The notion of the “Dark Age,” after its coinage by Petrarch at the dawn of the Renaissance, may well have been propelled by later Reformation retrojectors–those projecting their own current views into the past–to blow at the candles illuminating Medieval culture so that the Reformation might better shine.
Modernity, post-modernity, and other contemporary cultural forces have especially resisted the words of the Medieval hymn to Mary, the Salve Regina, “gementes et flentes in hac lacrimarum valle,” translated “mourning and weeping in this valley of tears,” which is thought to have its origins in St. Jerome’s rendering of Psalm 83:7 (84:7)–
6 Beatus vir cujus est auxilium abs te:
ascensiones in corde suo disposuit,
7 in valle lacrimarum, in loco quem posuit.
Vulgate Psalms, Chapter 83, accessed from http://www.sacred-texts.com/bib/vul/psa083.htm on 8/10/14.
–and which is now in many contemporary translations rendered as the “valley of Baca” instead of the valley of tears.
Contemporary Christians and agnostics likewise often reject the term, “valley of tears.” Garry Wills omitted the Salve Regina ending from his book on the Rosary (Catholics normally end their praying of the Rosary with the Salve Regina). The “valley of tears,” like St. John Paul II’s term “culture of death” from Evangelium Vitae, appears to make the progressive mind uncomfortable.
But I challenge contemporary thinkers to find a better expression to describe the terrible circumstances of those suffering from war, persecution, or poverty, than the “valley of tears.”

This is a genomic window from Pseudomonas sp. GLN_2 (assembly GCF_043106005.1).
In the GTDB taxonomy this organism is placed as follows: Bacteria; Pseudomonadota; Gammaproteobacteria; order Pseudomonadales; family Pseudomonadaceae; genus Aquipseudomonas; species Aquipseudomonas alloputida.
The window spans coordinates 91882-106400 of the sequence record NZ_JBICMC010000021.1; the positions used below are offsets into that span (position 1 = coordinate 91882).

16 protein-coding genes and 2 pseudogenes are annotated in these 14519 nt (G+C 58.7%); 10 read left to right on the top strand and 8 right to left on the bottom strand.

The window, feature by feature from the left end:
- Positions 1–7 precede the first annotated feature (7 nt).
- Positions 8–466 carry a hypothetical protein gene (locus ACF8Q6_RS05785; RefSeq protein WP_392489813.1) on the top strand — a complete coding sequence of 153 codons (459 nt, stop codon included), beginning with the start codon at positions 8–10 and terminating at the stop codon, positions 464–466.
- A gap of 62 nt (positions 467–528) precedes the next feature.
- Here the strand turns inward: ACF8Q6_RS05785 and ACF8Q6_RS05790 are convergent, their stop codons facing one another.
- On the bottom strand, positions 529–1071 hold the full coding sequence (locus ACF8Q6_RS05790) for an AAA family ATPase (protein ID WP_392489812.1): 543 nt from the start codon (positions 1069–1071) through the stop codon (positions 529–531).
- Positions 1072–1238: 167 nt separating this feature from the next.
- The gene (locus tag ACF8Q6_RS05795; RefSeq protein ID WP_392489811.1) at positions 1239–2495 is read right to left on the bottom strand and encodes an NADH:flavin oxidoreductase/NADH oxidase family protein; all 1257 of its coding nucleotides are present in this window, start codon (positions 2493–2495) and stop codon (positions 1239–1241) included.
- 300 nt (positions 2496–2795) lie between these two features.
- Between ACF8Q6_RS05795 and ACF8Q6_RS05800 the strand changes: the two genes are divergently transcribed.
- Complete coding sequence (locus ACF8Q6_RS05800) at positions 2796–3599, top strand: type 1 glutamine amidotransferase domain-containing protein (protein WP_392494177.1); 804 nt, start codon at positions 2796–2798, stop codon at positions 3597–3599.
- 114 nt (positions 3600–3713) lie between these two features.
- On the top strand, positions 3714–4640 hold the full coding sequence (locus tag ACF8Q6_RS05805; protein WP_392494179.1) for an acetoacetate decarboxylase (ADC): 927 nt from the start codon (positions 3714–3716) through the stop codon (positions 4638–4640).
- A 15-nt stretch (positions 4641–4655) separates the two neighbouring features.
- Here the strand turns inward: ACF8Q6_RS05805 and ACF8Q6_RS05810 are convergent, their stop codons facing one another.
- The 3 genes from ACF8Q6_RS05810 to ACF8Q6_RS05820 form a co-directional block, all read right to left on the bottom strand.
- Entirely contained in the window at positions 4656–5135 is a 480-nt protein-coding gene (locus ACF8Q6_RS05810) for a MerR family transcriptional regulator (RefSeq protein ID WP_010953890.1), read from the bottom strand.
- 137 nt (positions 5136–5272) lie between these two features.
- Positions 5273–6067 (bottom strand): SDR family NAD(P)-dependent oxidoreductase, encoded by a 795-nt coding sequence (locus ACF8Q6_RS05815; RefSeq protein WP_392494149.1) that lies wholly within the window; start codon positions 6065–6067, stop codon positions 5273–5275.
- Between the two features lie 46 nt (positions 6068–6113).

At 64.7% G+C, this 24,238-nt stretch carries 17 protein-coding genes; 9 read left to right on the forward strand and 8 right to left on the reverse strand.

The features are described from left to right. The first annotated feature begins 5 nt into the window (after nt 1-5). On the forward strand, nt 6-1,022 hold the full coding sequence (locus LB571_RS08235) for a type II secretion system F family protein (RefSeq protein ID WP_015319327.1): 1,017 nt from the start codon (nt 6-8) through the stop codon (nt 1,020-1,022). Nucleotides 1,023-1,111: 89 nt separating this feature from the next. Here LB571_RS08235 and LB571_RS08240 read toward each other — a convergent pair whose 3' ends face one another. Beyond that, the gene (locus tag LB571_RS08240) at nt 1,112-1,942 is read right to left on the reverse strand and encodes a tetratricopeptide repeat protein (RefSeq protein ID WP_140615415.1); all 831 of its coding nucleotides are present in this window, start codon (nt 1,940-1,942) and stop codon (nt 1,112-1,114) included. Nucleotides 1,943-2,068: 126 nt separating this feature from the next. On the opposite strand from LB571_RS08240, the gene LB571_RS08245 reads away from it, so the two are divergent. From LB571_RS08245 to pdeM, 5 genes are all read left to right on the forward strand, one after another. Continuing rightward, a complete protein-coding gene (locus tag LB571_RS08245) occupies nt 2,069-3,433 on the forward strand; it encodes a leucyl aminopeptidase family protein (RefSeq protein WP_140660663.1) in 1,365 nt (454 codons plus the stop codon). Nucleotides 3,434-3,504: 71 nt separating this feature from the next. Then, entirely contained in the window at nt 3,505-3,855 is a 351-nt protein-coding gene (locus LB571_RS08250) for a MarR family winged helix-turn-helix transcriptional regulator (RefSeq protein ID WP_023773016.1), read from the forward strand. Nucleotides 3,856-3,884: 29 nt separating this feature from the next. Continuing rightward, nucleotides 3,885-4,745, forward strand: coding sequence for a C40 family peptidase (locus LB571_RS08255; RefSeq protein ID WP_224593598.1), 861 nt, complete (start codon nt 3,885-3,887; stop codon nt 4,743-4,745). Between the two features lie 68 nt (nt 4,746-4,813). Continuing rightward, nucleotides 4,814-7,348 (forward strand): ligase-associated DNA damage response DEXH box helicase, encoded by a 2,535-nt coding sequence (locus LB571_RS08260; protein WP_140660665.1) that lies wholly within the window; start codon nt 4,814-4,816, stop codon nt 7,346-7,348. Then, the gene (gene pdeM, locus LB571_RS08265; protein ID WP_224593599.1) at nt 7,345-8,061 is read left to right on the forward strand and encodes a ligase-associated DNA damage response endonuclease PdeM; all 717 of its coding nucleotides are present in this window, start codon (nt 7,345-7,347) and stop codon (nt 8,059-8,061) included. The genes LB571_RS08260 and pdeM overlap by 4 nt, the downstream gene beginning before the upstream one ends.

Scripture scholars have puzzled over the meaning of the Hebrew word Baca for centuries. Is it a place in Palestine, or a figurative state of sorrow?
In Arabic, Bakkah has a more precise meaning, the place of the sacred Kaaba in Mecca.
So those who suffer around the world today are indeed cast into the valley of tears, and into the collision of words and cultures–Baca, Bakkah–between Christian, Jewish, and Muslim interpretations.
Slavery has returned: it never left, but now is visible to the contemporary eye.
Yet can the contemporary eye fathom the meaning of the Enduring Dark Age that has exploded in our faces? What difference do progressivism, modernity, atheism, theory, narrative, etc., matter to Isis and their ilk? Atheists preaching their advantages to such a world merely sow into the wind. Can these violent fanatical forces be defeated by armies shaped today more to generate social change at home than the proper protective mission of a military force?
Fueled by almost a century of first Nazi and then Soviet anti-Semitic propaganda, a militant Islam is at war with the United States and Israel. Russia, Iran, and China are ready to pounce on their first geopolitical opportunities, and have an interest in prolonging the conflict. This general situation may not change for centuries.
Welcome, therefore, to the Enduring Dark Age, or if you prefer, the uncovering of a Dark Age that never really ended, but in which “enlightened” technological society collides with genocide, forced conversion, summary execution, and slavery–now made painfully visible by global communications, and catalyzed by the global proliferation of weapons down to the mad and genocidal local bully.
As long as hearts are darkened by hatred and fear despite our sophistication, and as long as the guns are not silenced, our age will darken still.
Salve Regina, Mater Misericordiae. . .
Hail Holy Queen, Mother of Mercy. . .
Perhaps we can find hope and consolation in the words of the Psalmist beginning with–
How lovely your dwelling, O Lord of Hosts! (Psalm 84:1)
–and hear in the confluence of the contested words Baca and Bakkah the ending of tears and the presence of God.
O Clemens, O Pia, O Dulcis Virgo Maria!
© Copyright 2014, Albert J. Schorsch, III
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